House Committee Passes Bill Barring Hate Crimes Convicts from Owning Firearms

House Judiciary Committee Holds Field Hearing In El Paso On Immigration And Domestic Terrorism
Rep. Jerrold Nadler (D-NY) speaks during a press conference held by the House Judiciary Committee on immigration and domestic terrorism at the University of Texas at El Paso on September 6, 2019 in El Paso, Texas. Cengiz Yar/Getty

The House Judiciary Committee passed new legislation overnight which would prohibit individuals convicted of misdemeanor hate crimes from owning firearms. The Disarm Hate Act is one among a flurry of new congressional proposals that have gained traction in the wake of several high-profile mass shootings in recent weeks.

The bill now heads to the floor of the House of Representatives for a vote before the full chamber.

"The link between gun violence and bigotry is clear. Convicted hate criminals are a danger to our society. They should not be allowed to legally own guns," Representative David Cicilline, who sponsored the bill, said in a press release. "I'm pleased that we are sending this bill to the House floor. Democrats are taking action to save lives. Until Republicans stop blocking these bills, the blood of nearly 40,000 Americans each year will continue to stain their hands."

The committee also signed off on a pair of other gun control items, tackling areas of concern for activists who have pushed for tighter regulation of firearm possession. One bill would outlaw high capacity magazines, and another would encourage states to pass "red flag" laws, which allow courts to temporarily confiscate guns from suspected violent actors.

But the application of this bill, should it pass the House, pass the Senate and be signed into law by President Donald Trump—an uncertain prospect in itself—may not reach perpetrators of hate in various parts of the country.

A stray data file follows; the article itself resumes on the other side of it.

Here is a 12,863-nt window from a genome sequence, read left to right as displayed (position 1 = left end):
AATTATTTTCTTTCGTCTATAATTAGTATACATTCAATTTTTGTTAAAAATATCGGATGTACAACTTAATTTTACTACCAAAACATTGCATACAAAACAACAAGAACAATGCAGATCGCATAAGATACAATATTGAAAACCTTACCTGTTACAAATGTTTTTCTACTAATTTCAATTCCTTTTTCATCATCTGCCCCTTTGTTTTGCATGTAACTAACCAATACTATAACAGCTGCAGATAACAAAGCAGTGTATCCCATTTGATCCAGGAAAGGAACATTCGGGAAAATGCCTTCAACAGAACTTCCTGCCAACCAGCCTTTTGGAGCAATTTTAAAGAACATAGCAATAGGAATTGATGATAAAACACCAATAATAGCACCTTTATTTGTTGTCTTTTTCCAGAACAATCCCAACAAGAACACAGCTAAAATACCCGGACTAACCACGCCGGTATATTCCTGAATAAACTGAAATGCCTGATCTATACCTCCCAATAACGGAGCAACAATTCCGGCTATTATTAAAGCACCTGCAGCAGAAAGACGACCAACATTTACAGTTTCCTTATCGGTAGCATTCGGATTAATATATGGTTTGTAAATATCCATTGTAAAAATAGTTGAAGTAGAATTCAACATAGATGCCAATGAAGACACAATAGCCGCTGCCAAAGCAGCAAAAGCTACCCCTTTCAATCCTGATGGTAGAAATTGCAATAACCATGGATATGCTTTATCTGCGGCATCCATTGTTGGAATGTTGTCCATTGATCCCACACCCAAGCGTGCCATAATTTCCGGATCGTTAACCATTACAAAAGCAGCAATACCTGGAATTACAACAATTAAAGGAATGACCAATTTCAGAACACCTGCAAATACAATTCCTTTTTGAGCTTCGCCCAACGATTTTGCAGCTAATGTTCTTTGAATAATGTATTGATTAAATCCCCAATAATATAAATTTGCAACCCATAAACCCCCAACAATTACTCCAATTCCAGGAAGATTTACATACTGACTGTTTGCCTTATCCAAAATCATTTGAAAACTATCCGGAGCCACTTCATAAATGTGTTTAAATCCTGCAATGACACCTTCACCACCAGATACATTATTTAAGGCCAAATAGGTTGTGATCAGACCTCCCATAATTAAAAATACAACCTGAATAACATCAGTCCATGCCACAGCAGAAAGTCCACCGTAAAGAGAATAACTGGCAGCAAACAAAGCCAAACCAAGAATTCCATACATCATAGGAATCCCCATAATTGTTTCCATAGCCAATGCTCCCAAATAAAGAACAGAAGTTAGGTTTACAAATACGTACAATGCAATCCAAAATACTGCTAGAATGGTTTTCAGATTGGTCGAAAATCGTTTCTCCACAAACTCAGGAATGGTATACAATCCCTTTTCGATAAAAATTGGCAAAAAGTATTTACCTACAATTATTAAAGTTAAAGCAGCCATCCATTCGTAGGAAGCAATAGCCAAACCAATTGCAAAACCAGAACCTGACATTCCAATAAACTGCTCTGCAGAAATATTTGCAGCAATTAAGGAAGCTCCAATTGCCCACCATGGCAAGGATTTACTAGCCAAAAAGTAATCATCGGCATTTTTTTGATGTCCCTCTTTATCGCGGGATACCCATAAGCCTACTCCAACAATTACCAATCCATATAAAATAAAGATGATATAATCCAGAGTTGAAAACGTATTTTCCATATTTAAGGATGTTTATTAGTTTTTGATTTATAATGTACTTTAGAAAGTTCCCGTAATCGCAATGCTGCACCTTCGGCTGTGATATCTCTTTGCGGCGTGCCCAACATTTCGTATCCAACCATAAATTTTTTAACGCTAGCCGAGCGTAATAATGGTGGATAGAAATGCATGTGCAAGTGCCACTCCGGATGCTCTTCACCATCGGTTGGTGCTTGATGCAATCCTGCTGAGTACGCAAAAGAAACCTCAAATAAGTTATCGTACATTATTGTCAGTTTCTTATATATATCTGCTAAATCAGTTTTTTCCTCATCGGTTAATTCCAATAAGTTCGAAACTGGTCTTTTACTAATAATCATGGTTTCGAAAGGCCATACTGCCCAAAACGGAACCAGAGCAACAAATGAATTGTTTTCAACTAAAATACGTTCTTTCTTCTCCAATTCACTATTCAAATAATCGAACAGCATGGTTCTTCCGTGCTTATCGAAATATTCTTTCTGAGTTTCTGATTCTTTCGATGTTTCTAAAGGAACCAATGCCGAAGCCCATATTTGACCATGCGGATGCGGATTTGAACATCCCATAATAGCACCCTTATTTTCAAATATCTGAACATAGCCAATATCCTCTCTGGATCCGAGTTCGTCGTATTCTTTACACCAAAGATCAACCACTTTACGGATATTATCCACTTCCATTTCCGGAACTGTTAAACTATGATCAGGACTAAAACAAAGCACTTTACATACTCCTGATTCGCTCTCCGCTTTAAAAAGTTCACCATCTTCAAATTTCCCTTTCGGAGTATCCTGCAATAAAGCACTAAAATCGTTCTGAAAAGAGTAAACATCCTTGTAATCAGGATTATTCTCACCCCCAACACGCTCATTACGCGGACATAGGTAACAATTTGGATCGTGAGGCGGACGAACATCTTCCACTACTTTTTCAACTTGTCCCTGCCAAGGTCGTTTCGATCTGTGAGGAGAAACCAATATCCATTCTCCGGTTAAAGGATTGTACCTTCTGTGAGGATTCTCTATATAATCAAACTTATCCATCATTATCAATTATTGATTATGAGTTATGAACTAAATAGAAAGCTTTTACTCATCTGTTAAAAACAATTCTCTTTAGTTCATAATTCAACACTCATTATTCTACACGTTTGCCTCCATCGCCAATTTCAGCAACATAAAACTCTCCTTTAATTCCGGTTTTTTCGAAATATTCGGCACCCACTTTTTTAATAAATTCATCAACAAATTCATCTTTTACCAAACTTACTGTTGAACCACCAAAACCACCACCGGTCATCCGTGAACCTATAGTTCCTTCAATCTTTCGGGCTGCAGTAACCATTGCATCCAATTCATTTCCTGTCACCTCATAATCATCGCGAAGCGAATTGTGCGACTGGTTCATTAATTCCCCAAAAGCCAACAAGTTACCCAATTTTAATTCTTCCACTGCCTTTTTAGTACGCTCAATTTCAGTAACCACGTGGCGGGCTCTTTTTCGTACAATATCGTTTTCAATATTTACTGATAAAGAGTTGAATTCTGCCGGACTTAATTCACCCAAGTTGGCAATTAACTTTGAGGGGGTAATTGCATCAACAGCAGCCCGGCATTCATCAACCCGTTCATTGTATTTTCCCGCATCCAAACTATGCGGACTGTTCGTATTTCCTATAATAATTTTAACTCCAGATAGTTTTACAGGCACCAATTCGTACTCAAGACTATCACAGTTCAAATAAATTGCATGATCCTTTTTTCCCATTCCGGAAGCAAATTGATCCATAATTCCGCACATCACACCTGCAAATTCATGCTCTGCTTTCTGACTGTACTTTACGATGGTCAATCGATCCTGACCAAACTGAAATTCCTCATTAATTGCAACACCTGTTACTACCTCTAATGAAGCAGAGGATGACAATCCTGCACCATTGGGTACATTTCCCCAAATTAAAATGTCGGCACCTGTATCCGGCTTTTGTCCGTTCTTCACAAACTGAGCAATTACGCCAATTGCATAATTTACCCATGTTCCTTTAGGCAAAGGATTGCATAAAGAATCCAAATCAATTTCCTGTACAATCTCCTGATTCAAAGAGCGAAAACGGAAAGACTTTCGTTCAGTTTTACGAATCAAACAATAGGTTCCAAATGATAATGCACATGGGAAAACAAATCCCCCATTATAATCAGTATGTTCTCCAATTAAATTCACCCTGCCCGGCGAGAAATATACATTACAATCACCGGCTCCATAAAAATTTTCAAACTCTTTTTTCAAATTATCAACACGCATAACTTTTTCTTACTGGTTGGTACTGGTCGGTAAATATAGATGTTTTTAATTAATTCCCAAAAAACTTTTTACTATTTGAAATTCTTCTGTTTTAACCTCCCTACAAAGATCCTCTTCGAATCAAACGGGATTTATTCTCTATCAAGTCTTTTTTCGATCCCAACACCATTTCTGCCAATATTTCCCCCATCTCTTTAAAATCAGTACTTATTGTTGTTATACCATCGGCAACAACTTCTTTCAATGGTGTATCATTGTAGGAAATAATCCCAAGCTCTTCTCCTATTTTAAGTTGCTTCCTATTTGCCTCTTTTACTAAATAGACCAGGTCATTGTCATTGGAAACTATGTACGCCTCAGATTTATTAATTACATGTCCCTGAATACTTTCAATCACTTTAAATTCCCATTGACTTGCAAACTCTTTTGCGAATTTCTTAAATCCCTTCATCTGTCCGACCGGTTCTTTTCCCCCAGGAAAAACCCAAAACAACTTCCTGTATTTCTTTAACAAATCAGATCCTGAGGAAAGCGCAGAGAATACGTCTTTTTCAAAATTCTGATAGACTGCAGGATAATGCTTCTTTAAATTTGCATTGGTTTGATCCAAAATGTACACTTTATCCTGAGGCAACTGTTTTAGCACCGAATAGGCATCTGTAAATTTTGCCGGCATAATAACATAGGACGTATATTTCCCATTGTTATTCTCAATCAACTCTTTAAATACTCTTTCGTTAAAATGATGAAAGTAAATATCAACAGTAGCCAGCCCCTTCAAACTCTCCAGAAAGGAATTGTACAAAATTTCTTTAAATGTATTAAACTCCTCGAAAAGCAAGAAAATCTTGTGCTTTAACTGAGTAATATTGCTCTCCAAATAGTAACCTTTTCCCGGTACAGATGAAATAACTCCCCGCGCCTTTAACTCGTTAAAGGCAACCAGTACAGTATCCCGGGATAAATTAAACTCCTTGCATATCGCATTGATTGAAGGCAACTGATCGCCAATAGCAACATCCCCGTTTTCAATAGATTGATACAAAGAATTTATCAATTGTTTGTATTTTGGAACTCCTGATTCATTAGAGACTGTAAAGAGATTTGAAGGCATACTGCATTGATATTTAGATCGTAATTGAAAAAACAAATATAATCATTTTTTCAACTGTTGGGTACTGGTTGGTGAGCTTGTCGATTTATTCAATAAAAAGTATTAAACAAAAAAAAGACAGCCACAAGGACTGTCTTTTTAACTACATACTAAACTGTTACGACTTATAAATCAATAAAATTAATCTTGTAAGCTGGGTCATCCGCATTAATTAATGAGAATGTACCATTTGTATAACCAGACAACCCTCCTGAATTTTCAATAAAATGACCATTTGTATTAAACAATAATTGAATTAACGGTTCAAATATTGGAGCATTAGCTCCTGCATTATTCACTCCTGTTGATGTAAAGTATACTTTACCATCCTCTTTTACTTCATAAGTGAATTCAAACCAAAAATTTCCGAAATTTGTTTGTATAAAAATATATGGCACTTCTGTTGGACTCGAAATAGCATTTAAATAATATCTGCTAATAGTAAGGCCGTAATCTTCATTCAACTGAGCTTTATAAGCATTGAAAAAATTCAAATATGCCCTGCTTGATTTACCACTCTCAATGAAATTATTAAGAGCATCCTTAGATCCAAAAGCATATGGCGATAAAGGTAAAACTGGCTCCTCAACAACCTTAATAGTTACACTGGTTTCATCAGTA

According to the Justice Department, four states lack any sort of specific hate crimes statute. Others have hate crime statutes that leave out certain groups. For example, 15 states including Michigan, Pennsylvania and North Carolina have hate crime statutes that do not apply to LGBTQ victims.

Where hate crimes statutes do exist, the bill would still depend on prior convictions to prevent future crimes. The August mass shooting in El Paso, Texas, is being investigated as a hate crime, but the suspect in the case, Patrick Crusius, is not believed to have had any prior hate crimes convictions which would have triggered Cicilline's bill.

The bill specifically targets those previously convicted of misdemeanor hate crimes, as federal law already prohibits the vast majority of convicted felons from owning guns.

The FBI collects data on hate crimes nationwide, and, according to its most recent report, the agency received notice of 7,106 bias incidents in 2017. These numbers were around 17 percent higher than in 2016, which itself marked a five-year high for reports of hate crimes. This data only includes incidents collected from law enforcement agencies which participate in the FBI's hate crimes reporting network.

The Bureau of Justice Statistics released an analysis in 2017 which found that 4.5 percent of hate crimes involve the use of a firearm. Shedding light on the insufficiency of the FBI's data, the report also concluded that 54 percent of hate crimes are not reported to the police.

Despite the potential holes in the application of Cicilline's bill, it would be the first piece of federal legislation barring an entire class of person from owning a firearm in over 20 years, according to The Trace.

Responding to the bill's passage out of committee, Representative Doug Collins, the group's top Republican member, lamented potential civil liberty concerns and, more broadly, the existence of hate crimes statutes in the first place.

"Rather than address the underlying crimes—rather than pursuing softer hearts and intellectual integrity—Democrats are today using identity politics to further divide America. They're exploiting our differences for political gain," he said in an opening statement. "Let me be clear: A crime is not somehow worse because of the immutable or other characteristics of the victim. Justice must be swift, and it must also be blind. Murder is murder. Assault is assault."

He alleged that future administrations might seek to exploit the "vaguely-defined" language in the bill to pursue political grievances in order to lead an assault on "a fundamental constitutional right."